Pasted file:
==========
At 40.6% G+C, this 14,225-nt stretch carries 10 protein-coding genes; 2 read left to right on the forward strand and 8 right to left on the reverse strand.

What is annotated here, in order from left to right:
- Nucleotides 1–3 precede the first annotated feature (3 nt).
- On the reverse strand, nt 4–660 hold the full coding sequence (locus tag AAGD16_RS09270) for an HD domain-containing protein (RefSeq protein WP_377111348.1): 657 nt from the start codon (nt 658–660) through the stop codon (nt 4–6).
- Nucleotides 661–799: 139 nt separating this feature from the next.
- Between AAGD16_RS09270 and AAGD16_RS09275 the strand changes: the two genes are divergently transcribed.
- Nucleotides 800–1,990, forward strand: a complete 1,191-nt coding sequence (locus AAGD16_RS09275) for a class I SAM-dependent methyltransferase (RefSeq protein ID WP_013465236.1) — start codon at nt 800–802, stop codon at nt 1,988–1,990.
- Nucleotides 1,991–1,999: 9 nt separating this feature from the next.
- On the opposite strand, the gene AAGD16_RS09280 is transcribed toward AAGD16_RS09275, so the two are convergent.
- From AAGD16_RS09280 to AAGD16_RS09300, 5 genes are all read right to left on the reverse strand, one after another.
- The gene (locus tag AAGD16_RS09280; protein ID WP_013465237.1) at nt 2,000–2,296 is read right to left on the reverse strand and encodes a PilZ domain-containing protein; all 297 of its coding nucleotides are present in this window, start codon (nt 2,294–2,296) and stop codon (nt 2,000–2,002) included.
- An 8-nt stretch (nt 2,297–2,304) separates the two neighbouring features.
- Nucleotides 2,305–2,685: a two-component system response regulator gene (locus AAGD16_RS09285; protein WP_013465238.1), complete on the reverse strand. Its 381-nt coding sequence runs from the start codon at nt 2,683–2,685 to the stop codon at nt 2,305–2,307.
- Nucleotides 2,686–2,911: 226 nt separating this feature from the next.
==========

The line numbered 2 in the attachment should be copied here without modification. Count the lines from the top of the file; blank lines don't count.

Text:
What is annotated here, in order from left to right: